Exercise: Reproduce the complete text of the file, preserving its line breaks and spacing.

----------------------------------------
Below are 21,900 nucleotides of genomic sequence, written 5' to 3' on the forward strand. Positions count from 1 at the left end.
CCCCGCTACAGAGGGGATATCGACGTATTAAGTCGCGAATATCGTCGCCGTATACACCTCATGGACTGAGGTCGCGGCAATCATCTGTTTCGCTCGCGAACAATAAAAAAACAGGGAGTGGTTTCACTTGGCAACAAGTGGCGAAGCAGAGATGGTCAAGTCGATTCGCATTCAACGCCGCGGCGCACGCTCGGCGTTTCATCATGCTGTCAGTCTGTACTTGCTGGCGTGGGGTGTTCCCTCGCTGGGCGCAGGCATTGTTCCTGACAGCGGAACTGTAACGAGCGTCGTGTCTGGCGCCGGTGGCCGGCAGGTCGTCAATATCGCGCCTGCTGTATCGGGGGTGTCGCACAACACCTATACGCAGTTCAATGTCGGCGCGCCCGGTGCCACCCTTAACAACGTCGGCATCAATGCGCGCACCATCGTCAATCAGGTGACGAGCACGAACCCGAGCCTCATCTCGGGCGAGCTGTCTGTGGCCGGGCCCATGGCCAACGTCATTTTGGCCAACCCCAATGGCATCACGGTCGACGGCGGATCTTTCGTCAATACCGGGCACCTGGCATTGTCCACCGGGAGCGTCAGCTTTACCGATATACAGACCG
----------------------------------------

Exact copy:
Below are 21,900 nucleotides of genomic sequence, written 5' to 3' on the forward strand. Positions count from 1 at the left end.
CCCCGCTACAGAGGGGATATCGACGTATTAAGTCGCGAATATCGTCGCCGTATACACCTCATGGACTGAGGTCGCGGCAATCATCTGTTTCGCTCGCGAACAATAAAAAAACAGGGAGTGGTTTCACTTGGCAACAAGTGGCGAAGCAGAGATGGTCAAGTCGATTCGCATTCAACGCCGCGGCGCACGCTCGGCGTTTCATCATGCTGTCAGTCTGTACTTGCTGGCGTGGGGTGTTCCCTCGCTGGGCGCAGGCATTGTTCCTGACAGCGGAACTGTAACGAGCGTCGTGTCTGGCGCCGGTGGCCGGCAGGTCGTCAATATCGCGCCTGCTGTATCGGGGGTGTCGCACAACACCTATACGCAGTTCAATGTCGGCGCGCCCGGTGCCACCCTTAACAACGTCGGCATCAATGCGCGCACCATCGTCAATCAGGTGACGAGCACGAACCCGAGCCTCATCTCGGGCGAGCTGTCTGTGGCCGGGCCCATGGCCAACGTCATTTTGGCCAACCCCAATGGCATCACGGTCGACGGCGGATCTTTCGTCAATACCGGGCACCTGGCATTGTCCACCGGGAGCGTCAGCTTTACCGATATACAGACCG